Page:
In the same area as the giants, we found red-spotted purples (Limenitis arthemis), which is something brand new to us. From a distance, the things have a strong resemblance to the pipevine swallowtail (Battus philenor) (and the other mimics) and because of its large size, we almost mistook it for another P. troilus when we first saw them. We snagged one as it was sucking and it too turned out to be plump female. These are supposed to eat Prunus spp. and willow (Salix). There is very little Prunus around here (none in the garden), and none of it is native cherry (Prunus pennsylvanica or serotina) which should be preferred; the only willows are a few Salix nigra on the edge of Beebe Lake. For now, yet another mystery. . .
Around 5 '0 clock, it started to rain a bit and the butterflies scurried away, so we headed home. It was certainly too late to start trying to get them to lay eggs. And, as mentioned before, a major issue is that we don't really have good (if any at all) host plants for them and, even if we did have access to them, it would have to be cuttings. On top of that, the laundry bag would make a very meager setup. We will definitely need to check the garden again soon or explore elsewhere to try to gather the host plants and to collect more butterflies to increase our chances of getting eggs. For now we are keeping the butterflies locked up in darkness and feeding them honey that we quickly purchased at the convenience store.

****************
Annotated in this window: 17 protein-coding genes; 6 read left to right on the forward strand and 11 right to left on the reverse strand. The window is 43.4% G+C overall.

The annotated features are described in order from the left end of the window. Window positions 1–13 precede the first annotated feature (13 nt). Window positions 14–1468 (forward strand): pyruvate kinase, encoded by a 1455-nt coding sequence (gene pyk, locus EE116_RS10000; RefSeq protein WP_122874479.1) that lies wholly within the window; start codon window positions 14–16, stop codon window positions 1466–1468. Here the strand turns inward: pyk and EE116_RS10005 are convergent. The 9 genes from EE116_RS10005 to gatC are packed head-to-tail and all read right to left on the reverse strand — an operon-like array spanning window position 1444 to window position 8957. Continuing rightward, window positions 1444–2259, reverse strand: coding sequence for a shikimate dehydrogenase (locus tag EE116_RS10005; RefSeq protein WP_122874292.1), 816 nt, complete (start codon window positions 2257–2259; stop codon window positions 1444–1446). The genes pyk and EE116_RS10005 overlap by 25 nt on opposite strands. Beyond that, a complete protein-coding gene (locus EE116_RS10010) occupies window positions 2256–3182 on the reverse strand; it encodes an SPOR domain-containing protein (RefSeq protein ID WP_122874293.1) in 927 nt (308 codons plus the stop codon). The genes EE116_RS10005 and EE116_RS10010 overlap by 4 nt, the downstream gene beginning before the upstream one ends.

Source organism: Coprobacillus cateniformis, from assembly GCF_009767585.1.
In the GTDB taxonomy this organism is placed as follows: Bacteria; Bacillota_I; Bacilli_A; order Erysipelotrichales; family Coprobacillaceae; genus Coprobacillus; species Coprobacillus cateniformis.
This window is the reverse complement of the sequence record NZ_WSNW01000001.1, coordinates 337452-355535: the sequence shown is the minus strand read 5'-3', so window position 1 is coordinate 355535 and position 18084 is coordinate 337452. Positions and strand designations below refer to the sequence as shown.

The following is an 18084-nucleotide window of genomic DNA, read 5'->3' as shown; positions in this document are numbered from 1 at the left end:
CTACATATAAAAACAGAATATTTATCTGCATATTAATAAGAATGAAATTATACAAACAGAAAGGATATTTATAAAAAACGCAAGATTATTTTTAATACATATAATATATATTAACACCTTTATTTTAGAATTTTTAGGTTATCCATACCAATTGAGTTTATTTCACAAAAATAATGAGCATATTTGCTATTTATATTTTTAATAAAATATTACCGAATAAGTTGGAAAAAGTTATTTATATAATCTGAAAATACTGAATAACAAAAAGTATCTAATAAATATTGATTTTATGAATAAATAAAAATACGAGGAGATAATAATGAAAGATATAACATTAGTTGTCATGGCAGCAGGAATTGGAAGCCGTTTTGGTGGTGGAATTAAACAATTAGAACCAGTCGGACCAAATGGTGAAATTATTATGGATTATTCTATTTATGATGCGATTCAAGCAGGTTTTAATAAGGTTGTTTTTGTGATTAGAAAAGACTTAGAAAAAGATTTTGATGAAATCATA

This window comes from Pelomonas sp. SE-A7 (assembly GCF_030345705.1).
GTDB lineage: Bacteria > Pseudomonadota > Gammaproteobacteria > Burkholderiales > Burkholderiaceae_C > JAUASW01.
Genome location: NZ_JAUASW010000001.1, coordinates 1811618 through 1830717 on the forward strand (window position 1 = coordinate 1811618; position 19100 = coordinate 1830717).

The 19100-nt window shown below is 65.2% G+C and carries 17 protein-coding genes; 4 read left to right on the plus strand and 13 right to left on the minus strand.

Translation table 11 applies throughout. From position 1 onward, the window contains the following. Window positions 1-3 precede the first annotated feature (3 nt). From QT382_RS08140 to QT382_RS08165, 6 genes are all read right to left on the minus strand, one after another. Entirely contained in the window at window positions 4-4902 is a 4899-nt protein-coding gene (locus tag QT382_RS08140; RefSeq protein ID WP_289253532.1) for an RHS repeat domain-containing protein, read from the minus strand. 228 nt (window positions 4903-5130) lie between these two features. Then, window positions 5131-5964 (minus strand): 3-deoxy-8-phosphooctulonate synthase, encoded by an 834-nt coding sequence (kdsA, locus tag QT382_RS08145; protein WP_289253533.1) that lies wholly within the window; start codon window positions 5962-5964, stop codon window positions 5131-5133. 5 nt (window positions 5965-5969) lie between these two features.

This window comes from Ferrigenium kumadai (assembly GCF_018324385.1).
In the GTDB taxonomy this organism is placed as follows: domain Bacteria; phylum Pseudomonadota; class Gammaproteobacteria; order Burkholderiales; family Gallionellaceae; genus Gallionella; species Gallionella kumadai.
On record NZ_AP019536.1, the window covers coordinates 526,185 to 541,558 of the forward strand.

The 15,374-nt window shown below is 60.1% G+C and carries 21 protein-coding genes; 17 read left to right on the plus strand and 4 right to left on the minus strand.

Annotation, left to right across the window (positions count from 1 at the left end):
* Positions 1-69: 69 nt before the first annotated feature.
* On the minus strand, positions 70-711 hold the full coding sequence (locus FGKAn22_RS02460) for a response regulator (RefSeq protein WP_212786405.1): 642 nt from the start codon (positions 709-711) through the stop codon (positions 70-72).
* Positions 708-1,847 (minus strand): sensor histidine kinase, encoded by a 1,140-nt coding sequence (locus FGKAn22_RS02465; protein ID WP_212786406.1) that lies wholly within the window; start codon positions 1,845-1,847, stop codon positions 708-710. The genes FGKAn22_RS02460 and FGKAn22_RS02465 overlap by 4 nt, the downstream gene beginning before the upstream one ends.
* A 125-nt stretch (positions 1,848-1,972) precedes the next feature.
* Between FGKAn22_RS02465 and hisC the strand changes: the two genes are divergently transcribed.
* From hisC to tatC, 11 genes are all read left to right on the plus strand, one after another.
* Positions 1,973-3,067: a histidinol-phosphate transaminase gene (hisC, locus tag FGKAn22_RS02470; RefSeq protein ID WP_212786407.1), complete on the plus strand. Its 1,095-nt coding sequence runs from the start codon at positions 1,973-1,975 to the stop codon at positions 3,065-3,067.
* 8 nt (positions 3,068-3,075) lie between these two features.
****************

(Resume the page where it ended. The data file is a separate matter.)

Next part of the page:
Ithaca, New York
This timeline is a series of daily posts recording our observations and experiences with various insects around the Cornell University campus in Ithaca, New York, starting from the time we moved here in 2017. As this is a personal blog, we try to keep collections for our entomology course work to a minimum, and mainly focus on just the species we catch and raise for our own fun and interest. Posts prior to this time can be viewed at Timeline 2012-2017: Albany, California.
January 2018 (1)
December 2017 (8)
November 2017 (1)
October 2017 (5)
September 2017 (25)
August 2017 (18)
Full Species List
(Alphabetical by scientific name)
* New York nonnative/resident
** New York nonnative/nonresident
*** Albany update
Papilio polyxenes asterius × Papilio zelicaon***
Full Species List
(Alphabetical by scientific name)
* New York nonnative/resident
** New York nonnative/nonresident
*** Albany update
Butterflies & Moths
Common checkerspot skipper***
Great spangled fritillary
Milkweed tussock moth
Salt marsh moth
Virginia creeper sphinx
Western tiger swallowtail***
White-marked tussock moth
Butterfly & Moth Hybrids
Black swallowtail × anise swallowtail***
Grasshoppers, Katydids, & Crickets
Carolina band-winged grasshopper
Lesser meadow katydid
Sword-bearing conehead katydid
Two-spotted tree cricket
Cornell Botanic Gardens
Mundy Wildflower Garden
Albany, California Updates